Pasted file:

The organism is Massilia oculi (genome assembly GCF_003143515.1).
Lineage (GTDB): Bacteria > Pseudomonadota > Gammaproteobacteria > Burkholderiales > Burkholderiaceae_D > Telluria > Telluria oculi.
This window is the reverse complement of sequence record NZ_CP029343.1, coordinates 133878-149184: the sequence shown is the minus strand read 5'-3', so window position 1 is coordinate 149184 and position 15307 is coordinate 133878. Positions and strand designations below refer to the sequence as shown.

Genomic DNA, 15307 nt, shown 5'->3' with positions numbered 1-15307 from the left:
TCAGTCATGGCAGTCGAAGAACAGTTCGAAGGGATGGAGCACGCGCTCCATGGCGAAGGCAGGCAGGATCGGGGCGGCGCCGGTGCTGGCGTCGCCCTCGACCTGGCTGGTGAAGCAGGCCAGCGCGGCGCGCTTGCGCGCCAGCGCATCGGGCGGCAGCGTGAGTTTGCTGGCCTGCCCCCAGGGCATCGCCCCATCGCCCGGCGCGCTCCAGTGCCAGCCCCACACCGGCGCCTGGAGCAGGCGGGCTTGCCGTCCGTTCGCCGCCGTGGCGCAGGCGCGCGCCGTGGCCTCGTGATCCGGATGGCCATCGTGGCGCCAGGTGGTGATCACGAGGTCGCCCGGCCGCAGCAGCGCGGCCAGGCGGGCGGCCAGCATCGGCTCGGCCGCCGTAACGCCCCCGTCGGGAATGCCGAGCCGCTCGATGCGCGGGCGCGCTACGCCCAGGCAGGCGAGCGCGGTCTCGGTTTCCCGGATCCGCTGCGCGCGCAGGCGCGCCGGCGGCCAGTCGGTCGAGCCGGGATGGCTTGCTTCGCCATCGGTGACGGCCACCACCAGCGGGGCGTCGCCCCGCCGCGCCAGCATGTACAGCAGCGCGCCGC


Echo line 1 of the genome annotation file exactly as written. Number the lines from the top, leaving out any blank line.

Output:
The organism is Massilia oculi (genome assembly GCF_003143515.1).